If you hate turning the exhaust fan on in the bathroom because it squeaks or rattles through the whole house, replace it yourself with a new, quieter fan. If you replace the old exhaust fan with the same brand and model, you can use the same space as the old fan. This makes the installation easier and can be done in about an hour. Here is what you'll need for this DIY project and the steps to installing a quieter bathroom fan.
Materials You Will Need
- ladder or step stool
- flashlight or work light
- flat blade screwdriver
- wire cutters/strippers
- Turn the electricity off to the bathroom at the circuit panel for the house.
- Position the light and ladder so you can see and access the fan.
- Remove the decorative cover from the exhaust fan.
- Remove any light bulbs from the unit.
- Loosen all of the screws securing the fan in the metal housing in the ceiling.
- Slowly pull the fan out of the metal housing with the three wires attached to the fan.
- Cut the three wires off of the old fan as close to the back of the fan as possible.
- Place the old fan aside and out of your way.
- Remove about a half inch of insulation from the green, black and white wires coming down from the metal housing.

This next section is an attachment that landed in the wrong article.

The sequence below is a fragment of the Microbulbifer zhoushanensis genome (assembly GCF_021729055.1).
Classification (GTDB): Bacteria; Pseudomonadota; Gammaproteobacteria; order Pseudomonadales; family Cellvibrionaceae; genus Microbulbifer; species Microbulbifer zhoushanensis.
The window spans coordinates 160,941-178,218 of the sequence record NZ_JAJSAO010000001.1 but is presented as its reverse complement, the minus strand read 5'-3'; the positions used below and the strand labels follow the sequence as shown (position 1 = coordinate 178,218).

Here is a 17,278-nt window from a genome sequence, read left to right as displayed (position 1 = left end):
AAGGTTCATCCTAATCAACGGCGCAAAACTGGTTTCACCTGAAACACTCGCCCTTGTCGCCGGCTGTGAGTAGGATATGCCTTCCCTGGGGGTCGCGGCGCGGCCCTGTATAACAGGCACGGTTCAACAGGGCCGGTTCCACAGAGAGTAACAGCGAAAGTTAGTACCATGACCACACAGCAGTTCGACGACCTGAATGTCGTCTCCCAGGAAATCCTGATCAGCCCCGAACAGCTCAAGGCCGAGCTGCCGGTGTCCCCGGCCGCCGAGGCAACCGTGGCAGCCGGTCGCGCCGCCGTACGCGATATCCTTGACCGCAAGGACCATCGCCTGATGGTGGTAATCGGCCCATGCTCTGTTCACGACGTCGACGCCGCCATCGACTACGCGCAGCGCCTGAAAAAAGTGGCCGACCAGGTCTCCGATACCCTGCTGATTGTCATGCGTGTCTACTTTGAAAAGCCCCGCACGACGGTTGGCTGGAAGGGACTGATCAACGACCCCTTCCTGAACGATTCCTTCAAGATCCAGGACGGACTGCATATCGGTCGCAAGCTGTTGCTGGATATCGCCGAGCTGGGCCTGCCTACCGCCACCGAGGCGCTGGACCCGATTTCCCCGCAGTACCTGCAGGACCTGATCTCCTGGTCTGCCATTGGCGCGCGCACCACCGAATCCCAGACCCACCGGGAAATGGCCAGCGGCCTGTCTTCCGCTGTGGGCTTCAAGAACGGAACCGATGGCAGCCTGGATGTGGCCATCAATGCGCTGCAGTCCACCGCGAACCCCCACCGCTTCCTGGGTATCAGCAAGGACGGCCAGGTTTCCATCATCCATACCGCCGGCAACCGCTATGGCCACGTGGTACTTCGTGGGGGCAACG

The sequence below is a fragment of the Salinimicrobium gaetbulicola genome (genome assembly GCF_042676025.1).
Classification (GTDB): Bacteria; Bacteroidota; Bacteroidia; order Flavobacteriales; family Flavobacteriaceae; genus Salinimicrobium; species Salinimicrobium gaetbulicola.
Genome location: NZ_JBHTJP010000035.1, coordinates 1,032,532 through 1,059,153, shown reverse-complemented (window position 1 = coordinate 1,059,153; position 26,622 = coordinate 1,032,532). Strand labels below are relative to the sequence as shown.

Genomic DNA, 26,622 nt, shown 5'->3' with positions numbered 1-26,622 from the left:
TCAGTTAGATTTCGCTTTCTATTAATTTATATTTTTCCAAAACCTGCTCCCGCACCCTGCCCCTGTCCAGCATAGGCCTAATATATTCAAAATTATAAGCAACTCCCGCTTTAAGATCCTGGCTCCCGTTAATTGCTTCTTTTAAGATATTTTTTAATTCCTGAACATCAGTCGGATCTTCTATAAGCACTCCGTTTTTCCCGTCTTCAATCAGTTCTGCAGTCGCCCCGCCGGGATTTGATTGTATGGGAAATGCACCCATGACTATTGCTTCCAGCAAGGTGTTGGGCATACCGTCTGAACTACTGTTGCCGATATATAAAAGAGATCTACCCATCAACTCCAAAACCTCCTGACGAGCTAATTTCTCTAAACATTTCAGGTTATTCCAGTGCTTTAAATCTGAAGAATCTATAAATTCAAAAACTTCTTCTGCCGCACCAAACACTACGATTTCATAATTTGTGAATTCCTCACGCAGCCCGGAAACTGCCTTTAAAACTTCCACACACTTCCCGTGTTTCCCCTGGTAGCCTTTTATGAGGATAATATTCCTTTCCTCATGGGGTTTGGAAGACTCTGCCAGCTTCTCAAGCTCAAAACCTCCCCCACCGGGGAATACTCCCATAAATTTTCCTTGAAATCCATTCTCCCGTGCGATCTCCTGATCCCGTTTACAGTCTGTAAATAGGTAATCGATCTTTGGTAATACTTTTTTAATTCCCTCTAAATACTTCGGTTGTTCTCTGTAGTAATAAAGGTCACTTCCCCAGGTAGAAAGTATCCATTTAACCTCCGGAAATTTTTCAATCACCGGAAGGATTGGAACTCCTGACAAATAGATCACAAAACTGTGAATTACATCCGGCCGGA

- Remove about a half inch of insulation from the three wires coming off of the new fan, if they have not already been stripped.
- Hold the new fan up to the metal housing and twist together the ends of the two green wires. Twist one of the wire nuts included in the fan kit onto the ends of the wires to protect and secure them.
- Repeat by twisting the two black wires together and the two white wires together and securing them with a wire nut on each.
- Push the wires and the new fan up into the metal housing.
- Secure the new fan in place with the screws supplied in the fan kit.
- Place the decorative cover over the exhaust fan.
- Turn the electricity back on to the bathroom and test the new exhaust fan.
Problems You May Encounter
You'll need the help of a local electrician with the following issues:
- If you only have two wires coming out of the metal housing, you're missing a ground wire. You'll need to have a ground wire run to the metal housing and the new fan for it to be operated safely.
- If the wires don't follow the black/white/green building code standard, an electrician will need to sort through the wires to find the hot, neutral and ground wires for you.
If you want to upgrade your exhaust fan to a different model with additional features, you'll likely need an electrician to do the work for you. The opening in the ceiling and vent ductwork may need to be changed to accommodate the new fan. An electrician may also need to run more wiring for additional switches to control features such as humidity control and timers.